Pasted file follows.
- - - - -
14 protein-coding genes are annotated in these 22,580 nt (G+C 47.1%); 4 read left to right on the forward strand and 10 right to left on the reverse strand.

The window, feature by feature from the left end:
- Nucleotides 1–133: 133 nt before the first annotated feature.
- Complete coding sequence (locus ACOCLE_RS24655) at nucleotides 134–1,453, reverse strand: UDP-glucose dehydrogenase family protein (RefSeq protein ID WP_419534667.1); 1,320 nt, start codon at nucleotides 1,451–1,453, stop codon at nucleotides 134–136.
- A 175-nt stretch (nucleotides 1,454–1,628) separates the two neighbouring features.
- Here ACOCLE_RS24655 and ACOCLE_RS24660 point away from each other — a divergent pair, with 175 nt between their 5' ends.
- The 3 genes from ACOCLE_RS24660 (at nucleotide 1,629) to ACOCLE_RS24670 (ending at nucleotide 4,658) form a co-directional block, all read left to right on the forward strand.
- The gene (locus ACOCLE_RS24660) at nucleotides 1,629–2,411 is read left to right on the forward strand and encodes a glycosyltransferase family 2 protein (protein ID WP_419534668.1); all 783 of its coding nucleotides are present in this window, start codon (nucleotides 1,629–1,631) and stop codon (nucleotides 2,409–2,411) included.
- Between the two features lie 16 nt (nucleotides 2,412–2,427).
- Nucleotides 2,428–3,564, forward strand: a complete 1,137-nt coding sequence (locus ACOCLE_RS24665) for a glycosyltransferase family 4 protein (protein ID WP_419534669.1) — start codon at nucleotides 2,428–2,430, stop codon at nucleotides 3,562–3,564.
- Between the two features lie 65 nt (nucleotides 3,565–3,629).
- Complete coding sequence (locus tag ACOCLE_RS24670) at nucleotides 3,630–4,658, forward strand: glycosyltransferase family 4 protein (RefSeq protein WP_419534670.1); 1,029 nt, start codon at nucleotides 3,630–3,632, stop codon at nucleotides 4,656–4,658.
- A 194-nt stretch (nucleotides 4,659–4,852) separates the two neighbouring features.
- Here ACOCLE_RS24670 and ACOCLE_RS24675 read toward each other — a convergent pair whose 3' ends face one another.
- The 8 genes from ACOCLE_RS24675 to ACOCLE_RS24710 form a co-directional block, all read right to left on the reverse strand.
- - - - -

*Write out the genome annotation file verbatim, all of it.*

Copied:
14 protein-coding genes are annotated in these 22,580 nt (G+C 47.1%); 4 read left to right on the forward strand and 10 right to left on the reverse strand.

The window, feature by feature from the left end:
- Nucleotides 1–133: 133 nt before the first annotated feature.
- Complete coding sequence (locus ACOCLE_RS24655) at nucleotides 134–1,453, reverse strand: UDP-glucose dehydrogenase family protein (RefSeq protein ID WP_419534667.1); 1,320 nt, start codon at nucleotides 1,451–1,453, stop codon at nucleotides 134–136.
- A 175-nt stretch (nucleotides 1,454–1,628) separates the two neighbouring features.
- Here ACOCLE_RS24655 and ACOCLE_RS24660 point away from each other — a divergent pair, with 175 nt between their 5' ends.
- The 3 genes from ACOCLE_RS24660 (at nucleotide 1,629) to ACOCLE_RS24670 (ending at nucleotide 4,658) form a co-directional block, all read left to right on the forward strand.
- The gene (locus ACOCLE_RS24660) at nucleotides 1,629–2,411 is read left to right on the forward strand and encodes a glycosyltransferase family 2 protein (protein ID WP_419534668.1); all 783 of its coding nucleotides are present in this window, start codon (nucleotides 1,629–1,631) and stop codon (nucleotides 2,409–2,411) included.
- Between the two features lie 16 nt (nucleotides 2,412–2,427).
- Nucleotides 2,428–3,564, forward strand: a complete 1,137-nt coding sequence (locus ACOCLE_RS24665) for a glycosyltransferase family 4 protein (protein ID WP_419534669.1) — start codon at nucleotides 2,428–2,430, stop codon at nucleotides 3,562–3,564.
- Between the two features lie 65 nt (nucleotides 3,565–3,629).
- Complete coding sequence (locus tag ACOCLE_RS24670) at nucleotides 3,630–4,658, forward strand: glycosyltransferase family 4 protein (RefSeq protein WP_419534670.1); 1,029 nt, start codon at nucleotides 3,630–3,632, stop codon at nucleotides 4,656–4,658.
- A 194-nt stretch (nucleotides 4,659–4,852) separates the two neighbouring features.
- Here ACOCLE_RS24670 and ACOCLE_RS24675 read toward each other — a convergent pair whose 3' ends face one another.
- The 8 genes from ACOCLE_RS24675 to ACOCLE_RS24710 form a co-directional block, all read right to left on the reverse strand.